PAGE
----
“One Mississippi” (Season 1 on Amazon)
Amazon broke into the awards race with poignant and thoughtful half-hour series like “Transparent” and “Mozart in the Jungle.” That tradition was upheld this year with the premiere of Tig Notaro’s semi-autobiographical, “One Mississippi.” With whip-smart writing by Notaro and “Juno’s” Diablo Cody, this “traumedy” is a funny, heartbreaking bit of essential TV viewing.
“Girls” (Seasons 1-5 on HBO)
Lena Dunham’s love-it-or-hate-it HBO comedy is coming off one of its best seasons in years and will return for its final outing in February. That’s plenty of time to catch up on the series, one of the first — and best — depictions of millennial angst on TV.
“Steven Universe” (Seasons 1-2 on Hulu)
Cartoon Network’s “Steven Universe” has earned two Emmy nominations and a cult following in its three seasons for the way it has managed to incorporate LGBT themes and diverge from traditional gender norms in an animated kids’ sci-fi series.
“Bunheads” (Season 1 on Freeform App)
Amy Sherman-Palladino’s “Gilmore Girls” reboot for Netflix was a happy treat for fans of the original series. But at just four installments, “A Year in the Life” flies by. Those looking for more of Sherman-Palladino’s quirky, emotionally grounded style can turn to her short-lived Freeform series, “Bunheads” starring the inimitable Sutton Foster.
“Chewing Gum” (Season 1 on Netflix)
Netflix’s British import “Chewing Gum” has flown under the radar since it hit the streaming platform in November, but at just six episodes, the underrated gem is worth a watch. Written by and starring Michaela Coel, the raunchy comedy is the frank and sometimes uncomfortable story of a 24-year-old woman from a hyper-religious background who makes it her mission to lose her virginity.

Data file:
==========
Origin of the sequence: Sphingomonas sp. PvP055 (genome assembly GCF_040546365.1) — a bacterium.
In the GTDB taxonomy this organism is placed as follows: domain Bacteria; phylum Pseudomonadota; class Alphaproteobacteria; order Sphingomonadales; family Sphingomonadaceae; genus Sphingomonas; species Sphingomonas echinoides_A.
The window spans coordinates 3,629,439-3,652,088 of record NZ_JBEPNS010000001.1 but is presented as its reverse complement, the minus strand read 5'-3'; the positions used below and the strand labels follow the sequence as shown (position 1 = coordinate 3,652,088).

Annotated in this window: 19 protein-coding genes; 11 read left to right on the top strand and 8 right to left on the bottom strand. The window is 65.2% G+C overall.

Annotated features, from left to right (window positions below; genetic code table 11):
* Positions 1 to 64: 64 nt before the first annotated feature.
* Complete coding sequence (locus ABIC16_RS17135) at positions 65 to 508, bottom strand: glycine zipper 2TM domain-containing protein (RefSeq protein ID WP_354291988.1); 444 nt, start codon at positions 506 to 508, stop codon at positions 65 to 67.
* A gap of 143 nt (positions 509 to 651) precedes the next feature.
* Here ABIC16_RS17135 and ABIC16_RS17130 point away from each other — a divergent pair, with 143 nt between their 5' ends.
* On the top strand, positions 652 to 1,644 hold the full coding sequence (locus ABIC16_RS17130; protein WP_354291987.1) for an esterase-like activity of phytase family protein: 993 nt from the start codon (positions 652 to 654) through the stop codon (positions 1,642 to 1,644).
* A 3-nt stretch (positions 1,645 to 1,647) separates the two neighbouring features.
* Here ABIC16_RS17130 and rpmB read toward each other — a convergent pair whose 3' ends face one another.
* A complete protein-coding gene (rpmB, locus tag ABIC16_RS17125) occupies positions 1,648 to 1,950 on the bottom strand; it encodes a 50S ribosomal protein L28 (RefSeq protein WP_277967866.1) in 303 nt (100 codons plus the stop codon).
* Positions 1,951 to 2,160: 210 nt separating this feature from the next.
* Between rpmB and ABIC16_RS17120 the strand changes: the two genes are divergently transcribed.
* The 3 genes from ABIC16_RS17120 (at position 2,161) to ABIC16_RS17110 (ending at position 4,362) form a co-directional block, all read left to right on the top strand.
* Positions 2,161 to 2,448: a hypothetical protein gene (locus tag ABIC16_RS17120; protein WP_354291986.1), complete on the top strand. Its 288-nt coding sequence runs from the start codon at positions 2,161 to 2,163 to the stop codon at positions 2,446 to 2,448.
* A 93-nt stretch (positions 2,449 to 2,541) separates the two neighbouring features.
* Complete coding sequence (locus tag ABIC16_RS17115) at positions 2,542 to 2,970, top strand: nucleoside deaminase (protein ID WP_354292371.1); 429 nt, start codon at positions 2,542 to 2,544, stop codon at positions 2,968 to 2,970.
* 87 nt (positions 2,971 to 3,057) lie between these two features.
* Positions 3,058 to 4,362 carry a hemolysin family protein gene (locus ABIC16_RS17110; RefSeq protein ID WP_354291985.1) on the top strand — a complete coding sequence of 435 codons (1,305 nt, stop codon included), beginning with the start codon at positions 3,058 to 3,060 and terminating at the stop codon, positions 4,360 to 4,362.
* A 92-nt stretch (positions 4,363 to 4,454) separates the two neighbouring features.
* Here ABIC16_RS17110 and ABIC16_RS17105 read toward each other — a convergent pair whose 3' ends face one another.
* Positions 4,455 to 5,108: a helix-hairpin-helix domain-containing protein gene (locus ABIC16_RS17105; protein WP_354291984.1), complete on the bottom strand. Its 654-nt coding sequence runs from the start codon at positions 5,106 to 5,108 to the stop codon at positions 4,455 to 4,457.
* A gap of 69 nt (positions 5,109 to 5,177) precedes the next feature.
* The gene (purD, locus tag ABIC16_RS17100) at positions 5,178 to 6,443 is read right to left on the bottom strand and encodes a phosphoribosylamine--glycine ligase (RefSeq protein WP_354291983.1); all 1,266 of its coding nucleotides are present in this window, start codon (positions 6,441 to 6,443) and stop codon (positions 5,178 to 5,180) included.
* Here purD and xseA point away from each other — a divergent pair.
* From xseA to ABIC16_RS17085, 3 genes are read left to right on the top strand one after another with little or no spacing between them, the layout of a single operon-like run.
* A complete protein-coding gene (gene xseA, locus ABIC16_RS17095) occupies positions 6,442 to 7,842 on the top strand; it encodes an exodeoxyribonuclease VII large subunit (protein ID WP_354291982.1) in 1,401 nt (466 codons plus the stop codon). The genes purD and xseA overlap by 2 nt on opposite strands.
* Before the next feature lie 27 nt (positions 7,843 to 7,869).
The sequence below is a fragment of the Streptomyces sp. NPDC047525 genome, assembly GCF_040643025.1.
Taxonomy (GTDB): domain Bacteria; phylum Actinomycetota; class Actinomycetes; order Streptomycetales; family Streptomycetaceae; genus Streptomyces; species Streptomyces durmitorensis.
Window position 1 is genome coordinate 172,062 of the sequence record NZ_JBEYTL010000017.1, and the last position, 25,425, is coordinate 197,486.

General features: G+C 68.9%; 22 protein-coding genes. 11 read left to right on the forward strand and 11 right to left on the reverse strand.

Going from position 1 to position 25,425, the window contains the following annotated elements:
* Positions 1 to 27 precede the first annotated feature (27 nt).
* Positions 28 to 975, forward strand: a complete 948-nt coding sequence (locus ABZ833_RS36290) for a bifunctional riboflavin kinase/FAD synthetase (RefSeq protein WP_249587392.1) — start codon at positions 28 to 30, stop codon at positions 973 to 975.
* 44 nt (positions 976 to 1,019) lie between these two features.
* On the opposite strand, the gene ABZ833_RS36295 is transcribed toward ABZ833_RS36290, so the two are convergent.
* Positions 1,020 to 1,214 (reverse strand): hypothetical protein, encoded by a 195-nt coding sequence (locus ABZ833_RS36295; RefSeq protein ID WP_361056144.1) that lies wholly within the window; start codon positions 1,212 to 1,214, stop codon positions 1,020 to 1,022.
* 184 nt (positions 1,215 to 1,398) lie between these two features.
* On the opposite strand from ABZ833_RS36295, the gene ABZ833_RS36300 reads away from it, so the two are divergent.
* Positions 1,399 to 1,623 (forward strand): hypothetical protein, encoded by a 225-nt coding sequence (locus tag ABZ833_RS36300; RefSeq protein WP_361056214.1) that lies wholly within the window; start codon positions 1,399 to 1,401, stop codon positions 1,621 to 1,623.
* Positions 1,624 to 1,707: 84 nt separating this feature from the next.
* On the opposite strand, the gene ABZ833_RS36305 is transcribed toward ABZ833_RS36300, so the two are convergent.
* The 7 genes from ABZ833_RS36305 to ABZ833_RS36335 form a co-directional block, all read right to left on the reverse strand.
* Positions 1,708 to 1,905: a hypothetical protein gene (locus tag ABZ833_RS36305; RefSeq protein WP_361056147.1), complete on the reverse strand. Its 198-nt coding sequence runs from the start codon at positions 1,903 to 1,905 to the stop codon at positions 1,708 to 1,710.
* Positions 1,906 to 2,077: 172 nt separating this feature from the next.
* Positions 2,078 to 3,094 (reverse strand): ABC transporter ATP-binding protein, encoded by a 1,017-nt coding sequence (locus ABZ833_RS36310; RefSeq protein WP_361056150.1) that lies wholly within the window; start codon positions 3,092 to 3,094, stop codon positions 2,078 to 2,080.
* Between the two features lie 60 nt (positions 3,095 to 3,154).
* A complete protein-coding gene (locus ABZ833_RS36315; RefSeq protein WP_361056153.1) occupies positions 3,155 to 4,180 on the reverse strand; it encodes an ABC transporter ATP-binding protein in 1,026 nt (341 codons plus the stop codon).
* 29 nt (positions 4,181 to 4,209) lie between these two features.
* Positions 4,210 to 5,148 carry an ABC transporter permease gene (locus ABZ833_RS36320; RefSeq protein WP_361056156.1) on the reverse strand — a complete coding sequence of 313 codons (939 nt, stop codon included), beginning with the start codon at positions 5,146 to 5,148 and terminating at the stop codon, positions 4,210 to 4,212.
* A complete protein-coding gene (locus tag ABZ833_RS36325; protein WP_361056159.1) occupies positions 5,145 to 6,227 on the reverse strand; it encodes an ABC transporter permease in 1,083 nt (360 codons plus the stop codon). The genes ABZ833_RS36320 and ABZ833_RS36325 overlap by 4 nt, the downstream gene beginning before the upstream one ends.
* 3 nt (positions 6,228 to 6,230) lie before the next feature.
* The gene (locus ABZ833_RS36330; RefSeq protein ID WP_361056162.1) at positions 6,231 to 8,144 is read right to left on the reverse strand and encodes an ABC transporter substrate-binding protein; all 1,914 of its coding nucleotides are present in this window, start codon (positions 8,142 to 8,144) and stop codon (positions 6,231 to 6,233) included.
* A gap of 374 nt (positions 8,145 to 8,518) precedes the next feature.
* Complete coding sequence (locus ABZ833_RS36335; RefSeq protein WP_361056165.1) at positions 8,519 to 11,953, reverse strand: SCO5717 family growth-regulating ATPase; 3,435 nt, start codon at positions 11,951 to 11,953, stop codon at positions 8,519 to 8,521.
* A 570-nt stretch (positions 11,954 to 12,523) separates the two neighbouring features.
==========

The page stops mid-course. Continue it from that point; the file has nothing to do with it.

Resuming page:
“Freaks and Geeks” (Season 1 on Netflix)
When it comes to cult TV series, Paul Feig and Judd Apatow’s “Freaks and Geeks” set the standard. With a cast packed with soon-to-be stars like James Franco, Seth Rogen and Linda Cardellini, the high school comedy only lasted for one season, but it’s still referred to as one of the greatest series ever more than 15 years later.
“Atlanta” (Season 1 on FX App)
Few series air with as much confidence as Donald Glover’s outstanding new FX comedy “Atlanta.” Wickedly funny and emotionally resonant, the series will go down as one of the best of the year. It’s already been renewed for a second season, but those who haven’t yet tuned in can catch up on the FX website.
“Brooklyn Nine-Nine” (Seasons 1-3 on Hulu, Season 4 currently airing on Fox)
Fox’s cop comedy won several Golden Globes for its debut season, but it’s only gotten better over time. Boasting one of the best ensemble casts on television led by Andy Samberg and Andre Braugher, “Brooklyn Nine-Nine” boasts the same heart seen in co-creator Michael Schur’s previous series “Parks and Recreation.”
“Angie Tribeca” (Season 1 on Hulu)
Created by Steven and Nancy Carell, TBS’s proudly bizarre “Angie Tribeca” is one of the best cop show parodies since “Police Squad!” Starring Rashida Jones and Hayes MacArthur, the series plays like a series of sketches sending up police procedurals like “Law & Order” and “CSI.”
“Happy Endings” (Seasons 1-3 on Hulu)
In an era when networks were desperately trying to recreate the magic of “Friends,” David Caspe’s “Happy Endings” turned the “group of thirtysomethings” format on its head, growing into an offbeat and profoundly funny comedy that now has imitators of its own.
“Parks and Recreation” (Seasons 1-7 on Netflix)
For seven seasons, Amy Poehler played the eternally optimistic Leslie Knope on NBC’s “Parks and Recreation,” a sweet and heartwarming comedy that was egregiously snubbed by the Emmys for its entire run.